Monday, May 18, 2009

It’s your fault. There, I feel better.

It’s easy to lay blame when things don’t go right. People blame the weather for how they’re feeling. They blame the economy for their own financial situation. Schoolyards, boardrooms and the halls of Washington reverberate with outrage as people try to assign blame to someone else. It’s easier. It’s easier to dispense blame than to accept accountability. Some people in the world have two viewpoints, yours and mine. When things go wrong, the fault is yours. When things go right, the credit is mine. Blame helps aid this belief. When I blame, I am able to shift accountability and shirk responsibility. Whew, what a relief. Unfortunately, I also give up power and leadership credibility. If I exert any effort to blame someone other than myself for some event, I empower him or her and weaken me.

When we blame someone, we are declaring that the responsibility was his or hers and it was misused. To be clear, there are times in our lives when this is empirically true. We see people squirm and contort all sorts of stories to shed the skin of responsibility they had. And more often than not, how do they respond? By blaming others. Watch any Sunday morning news program for ample examples.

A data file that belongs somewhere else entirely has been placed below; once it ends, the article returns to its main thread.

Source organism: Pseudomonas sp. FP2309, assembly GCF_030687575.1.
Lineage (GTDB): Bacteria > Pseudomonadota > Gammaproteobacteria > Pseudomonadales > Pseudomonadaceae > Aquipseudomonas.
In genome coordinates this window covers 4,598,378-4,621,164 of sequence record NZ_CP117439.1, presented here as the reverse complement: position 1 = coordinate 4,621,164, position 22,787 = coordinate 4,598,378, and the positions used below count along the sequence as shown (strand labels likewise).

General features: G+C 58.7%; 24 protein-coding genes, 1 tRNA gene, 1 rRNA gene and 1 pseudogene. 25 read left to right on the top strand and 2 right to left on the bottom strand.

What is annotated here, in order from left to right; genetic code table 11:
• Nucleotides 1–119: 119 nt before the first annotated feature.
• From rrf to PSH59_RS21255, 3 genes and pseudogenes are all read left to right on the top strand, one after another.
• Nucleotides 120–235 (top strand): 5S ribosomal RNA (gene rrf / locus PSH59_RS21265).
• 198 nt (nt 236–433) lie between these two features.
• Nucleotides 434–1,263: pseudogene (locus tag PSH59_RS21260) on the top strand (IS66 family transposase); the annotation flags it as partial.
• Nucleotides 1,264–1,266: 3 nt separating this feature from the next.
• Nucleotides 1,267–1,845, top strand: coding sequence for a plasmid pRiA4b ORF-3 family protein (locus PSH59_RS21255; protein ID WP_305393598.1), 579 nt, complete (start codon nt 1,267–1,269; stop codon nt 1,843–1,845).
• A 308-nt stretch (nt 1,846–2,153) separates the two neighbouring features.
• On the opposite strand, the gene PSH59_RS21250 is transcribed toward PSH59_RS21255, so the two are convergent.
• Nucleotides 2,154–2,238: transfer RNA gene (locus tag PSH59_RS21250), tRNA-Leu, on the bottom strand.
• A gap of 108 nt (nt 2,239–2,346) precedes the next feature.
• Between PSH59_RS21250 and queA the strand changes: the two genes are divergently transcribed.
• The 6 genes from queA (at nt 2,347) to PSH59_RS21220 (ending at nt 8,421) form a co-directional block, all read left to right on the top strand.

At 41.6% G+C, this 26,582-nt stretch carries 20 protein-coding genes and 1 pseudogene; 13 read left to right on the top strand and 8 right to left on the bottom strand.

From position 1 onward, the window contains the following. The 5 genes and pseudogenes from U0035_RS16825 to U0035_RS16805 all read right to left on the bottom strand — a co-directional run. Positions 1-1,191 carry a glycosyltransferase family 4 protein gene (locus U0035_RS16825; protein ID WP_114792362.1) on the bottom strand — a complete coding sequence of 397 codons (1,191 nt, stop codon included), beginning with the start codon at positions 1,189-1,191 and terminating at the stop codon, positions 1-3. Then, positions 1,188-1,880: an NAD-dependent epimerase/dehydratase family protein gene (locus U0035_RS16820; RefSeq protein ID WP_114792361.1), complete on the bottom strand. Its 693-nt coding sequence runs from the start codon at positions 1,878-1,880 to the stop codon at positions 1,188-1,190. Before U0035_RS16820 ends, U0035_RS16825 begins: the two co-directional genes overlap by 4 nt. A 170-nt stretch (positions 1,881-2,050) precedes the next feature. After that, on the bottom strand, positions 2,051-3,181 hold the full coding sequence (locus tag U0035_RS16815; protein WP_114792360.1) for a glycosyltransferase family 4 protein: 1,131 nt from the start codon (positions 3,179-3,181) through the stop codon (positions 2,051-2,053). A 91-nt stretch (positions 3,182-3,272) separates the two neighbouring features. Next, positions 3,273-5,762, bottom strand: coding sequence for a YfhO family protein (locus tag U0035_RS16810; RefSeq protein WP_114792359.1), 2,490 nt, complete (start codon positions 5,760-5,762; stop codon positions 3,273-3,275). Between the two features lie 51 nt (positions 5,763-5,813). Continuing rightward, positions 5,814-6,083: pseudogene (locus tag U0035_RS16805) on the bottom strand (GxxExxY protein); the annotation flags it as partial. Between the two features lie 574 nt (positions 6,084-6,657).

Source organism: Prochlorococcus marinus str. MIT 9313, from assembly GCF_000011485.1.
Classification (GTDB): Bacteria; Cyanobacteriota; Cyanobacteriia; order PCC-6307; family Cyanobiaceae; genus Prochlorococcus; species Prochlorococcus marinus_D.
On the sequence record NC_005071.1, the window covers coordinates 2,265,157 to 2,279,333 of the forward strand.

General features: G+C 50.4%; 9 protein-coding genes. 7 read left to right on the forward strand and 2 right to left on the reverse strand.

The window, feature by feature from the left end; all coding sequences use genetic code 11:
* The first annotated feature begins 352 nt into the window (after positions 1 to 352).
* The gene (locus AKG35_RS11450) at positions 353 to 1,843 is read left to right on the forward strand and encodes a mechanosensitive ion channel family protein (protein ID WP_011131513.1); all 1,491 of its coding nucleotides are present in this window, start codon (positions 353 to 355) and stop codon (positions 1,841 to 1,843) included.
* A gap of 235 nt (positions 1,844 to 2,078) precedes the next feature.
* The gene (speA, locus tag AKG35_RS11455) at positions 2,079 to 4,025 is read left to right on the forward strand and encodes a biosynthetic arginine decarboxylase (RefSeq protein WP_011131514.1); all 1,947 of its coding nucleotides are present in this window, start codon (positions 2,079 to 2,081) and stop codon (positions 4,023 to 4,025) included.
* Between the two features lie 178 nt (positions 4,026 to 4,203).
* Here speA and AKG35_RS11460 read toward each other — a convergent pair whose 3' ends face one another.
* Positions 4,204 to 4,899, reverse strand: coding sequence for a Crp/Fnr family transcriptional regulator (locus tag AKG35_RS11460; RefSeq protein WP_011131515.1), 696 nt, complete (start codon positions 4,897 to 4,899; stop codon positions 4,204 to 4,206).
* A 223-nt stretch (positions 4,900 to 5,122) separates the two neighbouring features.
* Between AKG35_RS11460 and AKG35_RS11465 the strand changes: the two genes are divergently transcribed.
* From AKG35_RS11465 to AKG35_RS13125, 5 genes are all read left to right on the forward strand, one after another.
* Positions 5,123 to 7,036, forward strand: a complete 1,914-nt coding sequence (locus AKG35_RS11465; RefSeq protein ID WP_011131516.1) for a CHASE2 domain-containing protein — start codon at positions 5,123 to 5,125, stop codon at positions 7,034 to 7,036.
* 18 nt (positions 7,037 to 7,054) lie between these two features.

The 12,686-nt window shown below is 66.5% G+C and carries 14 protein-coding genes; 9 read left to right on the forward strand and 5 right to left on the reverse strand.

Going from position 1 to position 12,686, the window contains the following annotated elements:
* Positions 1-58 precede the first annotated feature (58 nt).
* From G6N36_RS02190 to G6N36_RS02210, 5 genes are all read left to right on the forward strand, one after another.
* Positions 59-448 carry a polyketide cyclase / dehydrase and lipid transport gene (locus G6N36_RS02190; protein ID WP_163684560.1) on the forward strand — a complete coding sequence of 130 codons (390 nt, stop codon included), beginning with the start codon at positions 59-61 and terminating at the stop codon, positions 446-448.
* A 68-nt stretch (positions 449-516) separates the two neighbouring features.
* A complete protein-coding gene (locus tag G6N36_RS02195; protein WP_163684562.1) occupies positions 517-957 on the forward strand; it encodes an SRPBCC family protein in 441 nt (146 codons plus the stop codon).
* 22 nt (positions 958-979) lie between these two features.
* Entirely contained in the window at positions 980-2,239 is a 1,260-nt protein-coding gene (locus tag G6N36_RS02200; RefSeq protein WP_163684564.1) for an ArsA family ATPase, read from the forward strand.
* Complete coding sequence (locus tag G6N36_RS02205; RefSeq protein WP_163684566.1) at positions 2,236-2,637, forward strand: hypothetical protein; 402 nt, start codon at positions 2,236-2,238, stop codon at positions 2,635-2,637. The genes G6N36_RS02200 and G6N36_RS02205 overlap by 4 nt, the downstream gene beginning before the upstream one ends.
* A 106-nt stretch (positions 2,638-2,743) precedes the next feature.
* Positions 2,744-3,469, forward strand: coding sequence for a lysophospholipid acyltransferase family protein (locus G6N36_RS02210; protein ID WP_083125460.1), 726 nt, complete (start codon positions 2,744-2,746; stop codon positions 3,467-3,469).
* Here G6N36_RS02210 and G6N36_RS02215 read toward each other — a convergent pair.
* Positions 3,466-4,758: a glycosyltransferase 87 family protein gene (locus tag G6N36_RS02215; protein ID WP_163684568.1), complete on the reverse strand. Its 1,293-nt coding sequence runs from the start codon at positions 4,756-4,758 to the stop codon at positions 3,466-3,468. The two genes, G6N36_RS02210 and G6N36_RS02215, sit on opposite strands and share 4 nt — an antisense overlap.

Why are we, the most freedom loving people, so regularly ready to give up our power? It’s because responsibility scares most of us. What if we screw up? People might blame us.

There are two ways to interrupt this vicious cycle. One is to accept blame that is rightfully yours. You can probably share it with someone else, for few are blameless, but it’s better to take it alone. Accepting responsibility knocks the breath out of blame. Accept it, fix what you can and move on. If you dwell on it, you are just perpetuating the blame on yourself. What a waste.

The second way to begin eliminating the destructive power of blame is to overcompensate with its opposite, praise. Do you feel you are getting too much praise in your life? Do you get too much recognition for all the good things you do everyday? Some may say they don’t need praise. I say, they just don’t realize they need it. Do you feel like you are receiving more blame than praise? What are you finding more fault or admiration with others? Even if you are not speaking the words, your mind is either assigning blame or praise, while you wait in line, read an article, watch the news, listen to the radio, attend a lecture or rally, or sip a drink at a bar. You can’t turn off these thoughts but you can ensure your focus is more on praise and what’s going right with your world and less on blame and what’s going wrong.

Please pass this message on to a friend or colleague, and encourage them to sign up for Karl Bimshas’ Reflections on Leadership.

If you want more than just a periodic reminder of personal development activities, or want a new perspective, consider an accountability partner. Send me an email at and I’ll send you information on Personal Consulting.

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